The venture capital market is retreating somewhat from its aggressive 2021 pace, new data indicates.
According to data collected by Carta, a unicorn startup that provides equity management and other services to private companies, round sizes from the Series A to C stages in the United States are in decline, while valuations attached to those deals are also falling. For investors hunting for a deal, the pricing repossession may be welcome. For founders hunting up their next capital tranche, the news could prove less desirable.
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We’re mere weeks away from the conclusion of the first quarter of 2022, which means in short order we’ll get a deluge of data concerning the domestic and global venture capital market’s performance at the start of the year. But while aggregated data is useful for charting larger and slower-moving trends in the startup market, we care more this morning about near-term changes.
This is for investors putting capital to work now, and startup founders looking to close a new round in short order.
We’re only discussing the US market today, where Carta has the most data and thus the strongest perspective. However, we’ll continue to hunt for data of this sort from the company and its peers as the year progresses. Now, into the data.
How Series A, B, and C rounds are changing in the United States
Let’s start with capital raised per round.
The data here requires very little nuance. Via Carta’s Head of Insights Peter Walker, here you go:
Note that we’re contrasting the final two months of 2021 with the first two months of 2022, not full quarters. Also, Walker confirmed to TechCrunch in an interview that the above data is based on closing dates, not announcement dates, so we’re not mixing rounds from different periods that would pollute the dataset.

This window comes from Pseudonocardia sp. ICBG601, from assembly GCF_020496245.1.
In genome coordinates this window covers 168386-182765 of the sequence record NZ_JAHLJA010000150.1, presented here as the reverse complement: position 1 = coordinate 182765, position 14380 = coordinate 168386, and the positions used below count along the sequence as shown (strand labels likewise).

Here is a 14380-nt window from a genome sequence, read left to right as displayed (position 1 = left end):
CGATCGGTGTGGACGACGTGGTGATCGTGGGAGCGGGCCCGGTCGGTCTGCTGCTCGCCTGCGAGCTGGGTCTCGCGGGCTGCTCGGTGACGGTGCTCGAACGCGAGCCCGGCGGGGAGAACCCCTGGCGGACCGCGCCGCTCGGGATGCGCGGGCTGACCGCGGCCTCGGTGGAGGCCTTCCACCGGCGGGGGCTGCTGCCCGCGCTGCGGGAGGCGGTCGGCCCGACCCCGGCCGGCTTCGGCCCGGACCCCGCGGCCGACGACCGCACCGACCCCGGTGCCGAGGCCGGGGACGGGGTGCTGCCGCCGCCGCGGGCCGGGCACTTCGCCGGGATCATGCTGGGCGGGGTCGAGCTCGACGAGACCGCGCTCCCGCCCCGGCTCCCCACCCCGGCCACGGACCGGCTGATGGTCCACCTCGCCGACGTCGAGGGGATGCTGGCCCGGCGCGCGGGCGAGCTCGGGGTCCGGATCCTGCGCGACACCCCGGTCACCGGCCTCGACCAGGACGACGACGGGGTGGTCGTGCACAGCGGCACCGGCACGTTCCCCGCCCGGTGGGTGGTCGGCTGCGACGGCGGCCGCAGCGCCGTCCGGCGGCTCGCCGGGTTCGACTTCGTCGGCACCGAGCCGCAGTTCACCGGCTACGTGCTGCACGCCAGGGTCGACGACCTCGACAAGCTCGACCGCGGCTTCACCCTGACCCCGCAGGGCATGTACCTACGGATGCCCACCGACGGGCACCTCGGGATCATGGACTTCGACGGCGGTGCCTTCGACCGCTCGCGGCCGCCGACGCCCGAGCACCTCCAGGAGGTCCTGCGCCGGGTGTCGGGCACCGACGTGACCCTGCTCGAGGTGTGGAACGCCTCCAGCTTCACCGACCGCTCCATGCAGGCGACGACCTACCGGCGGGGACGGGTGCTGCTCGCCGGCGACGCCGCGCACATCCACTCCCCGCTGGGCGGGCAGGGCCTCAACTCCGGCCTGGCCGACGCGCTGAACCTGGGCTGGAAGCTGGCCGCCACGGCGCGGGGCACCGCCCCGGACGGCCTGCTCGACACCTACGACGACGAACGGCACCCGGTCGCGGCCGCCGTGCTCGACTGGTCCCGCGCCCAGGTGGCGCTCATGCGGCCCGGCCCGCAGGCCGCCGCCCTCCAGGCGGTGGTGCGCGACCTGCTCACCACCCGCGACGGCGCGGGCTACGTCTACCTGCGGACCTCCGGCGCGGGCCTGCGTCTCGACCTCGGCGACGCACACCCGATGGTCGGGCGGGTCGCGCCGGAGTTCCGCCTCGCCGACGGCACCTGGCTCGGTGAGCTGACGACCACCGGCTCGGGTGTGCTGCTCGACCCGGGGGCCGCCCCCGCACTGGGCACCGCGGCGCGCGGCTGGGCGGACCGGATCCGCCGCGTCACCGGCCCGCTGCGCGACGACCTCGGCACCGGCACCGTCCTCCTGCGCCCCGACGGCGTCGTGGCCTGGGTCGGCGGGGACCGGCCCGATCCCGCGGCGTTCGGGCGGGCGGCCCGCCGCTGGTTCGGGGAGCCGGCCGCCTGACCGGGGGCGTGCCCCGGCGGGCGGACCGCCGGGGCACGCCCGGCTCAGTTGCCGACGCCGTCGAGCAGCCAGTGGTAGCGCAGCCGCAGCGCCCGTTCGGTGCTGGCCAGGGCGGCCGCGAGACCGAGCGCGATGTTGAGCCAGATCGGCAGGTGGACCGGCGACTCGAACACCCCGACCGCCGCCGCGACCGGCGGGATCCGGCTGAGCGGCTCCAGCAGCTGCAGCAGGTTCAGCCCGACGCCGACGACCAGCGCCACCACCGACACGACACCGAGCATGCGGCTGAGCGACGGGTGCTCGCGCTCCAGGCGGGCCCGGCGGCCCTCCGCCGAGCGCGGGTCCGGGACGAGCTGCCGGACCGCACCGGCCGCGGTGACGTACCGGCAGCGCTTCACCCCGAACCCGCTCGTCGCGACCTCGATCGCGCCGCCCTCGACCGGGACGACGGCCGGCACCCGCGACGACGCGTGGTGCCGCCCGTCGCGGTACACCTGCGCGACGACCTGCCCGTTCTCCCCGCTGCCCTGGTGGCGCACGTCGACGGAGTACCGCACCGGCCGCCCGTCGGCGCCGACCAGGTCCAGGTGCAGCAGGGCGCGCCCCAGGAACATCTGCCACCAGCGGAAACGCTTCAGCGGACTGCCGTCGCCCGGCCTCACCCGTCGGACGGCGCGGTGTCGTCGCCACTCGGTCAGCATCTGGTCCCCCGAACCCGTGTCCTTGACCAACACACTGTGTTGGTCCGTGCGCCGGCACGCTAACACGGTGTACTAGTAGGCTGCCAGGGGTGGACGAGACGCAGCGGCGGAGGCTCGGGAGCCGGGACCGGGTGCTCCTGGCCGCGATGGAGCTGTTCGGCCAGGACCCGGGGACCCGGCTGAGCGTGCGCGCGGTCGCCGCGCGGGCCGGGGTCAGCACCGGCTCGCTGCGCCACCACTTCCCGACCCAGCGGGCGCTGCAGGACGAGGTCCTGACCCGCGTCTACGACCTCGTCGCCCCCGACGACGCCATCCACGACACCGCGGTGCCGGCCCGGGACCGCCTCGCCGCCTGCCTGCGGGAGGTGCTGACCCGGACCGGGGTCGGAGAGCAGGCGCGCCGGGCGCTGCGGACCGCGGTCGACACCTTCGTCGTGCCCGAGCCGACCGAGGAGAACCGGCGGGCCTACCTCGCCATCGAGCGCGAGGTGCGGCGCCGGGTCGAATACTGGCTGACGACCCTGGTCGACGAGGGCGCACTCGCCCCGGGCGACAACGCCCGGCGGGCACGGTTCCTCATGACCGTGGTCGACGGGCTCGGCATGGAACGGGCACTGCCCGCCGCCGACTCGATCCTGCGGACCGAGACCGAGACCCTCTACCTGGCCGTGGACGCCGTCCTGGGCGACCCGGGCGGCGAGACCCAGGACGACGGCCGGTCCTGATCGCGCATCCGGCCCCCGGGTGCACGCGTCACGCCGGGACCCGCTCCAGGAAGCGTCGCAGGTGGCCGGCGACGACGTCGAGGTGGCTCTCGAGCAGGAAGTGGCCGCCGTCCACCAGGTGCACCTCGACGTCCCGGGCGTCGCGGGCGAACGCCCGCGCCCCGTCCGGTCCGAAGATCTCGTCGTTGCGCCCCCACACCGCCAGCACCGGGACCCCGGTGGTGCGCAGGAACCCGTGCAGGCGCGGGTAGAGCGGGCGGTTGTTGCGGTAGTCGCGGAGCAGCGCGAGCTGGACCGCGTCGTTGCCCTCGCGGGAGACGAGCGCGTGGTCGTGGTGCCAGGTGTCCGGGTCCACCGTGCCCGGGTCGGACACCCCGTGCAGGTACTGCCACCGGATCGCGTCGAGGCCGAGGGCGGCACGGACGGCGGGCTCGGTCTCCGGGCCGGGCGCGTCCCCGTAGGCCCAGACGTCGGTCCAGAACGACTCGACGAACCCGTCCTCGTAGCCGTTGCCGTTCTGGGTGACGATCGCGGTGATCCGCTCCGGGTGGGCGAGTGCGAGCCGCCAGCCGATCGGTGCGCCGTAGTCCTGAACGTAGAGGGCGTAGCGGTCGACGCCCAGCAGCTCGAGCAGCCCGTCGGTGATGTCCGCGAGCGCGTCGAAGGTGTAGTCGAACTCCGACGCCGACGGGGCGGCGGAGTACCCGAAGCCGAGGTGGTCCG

From November and December 2021 to January and February 2022, Series A rounds posted the largest average decline in round size in the United States. This indicates that outlier Series A rounds — in size terms — are becoming less frequent. That the median Series A round also declined likely stems from similar reasons, even if it does belie a less extreme decline than what averaged results detail. Still, Series A rounds on both a median and average basis in the starting months of 2022 remain over the $10 million mark. Slowdown or not, the market is still hot.
Series B round data is similar, with a sharper average decline than median round-size shift. An even smaller median decline, however, than we saw with Series A rounds means that the Series B market is changing, but not as much for most companies raising. Series C data is more extreme, with round sizes falling more sharply in median terms than average, implying that outlier rounds at the venture stage are changing, but that we’re seeing more movement among smaller deals than with Series A and B rounds.
Turning to valuations, the data here is similar, with one particular caveat. From the same source: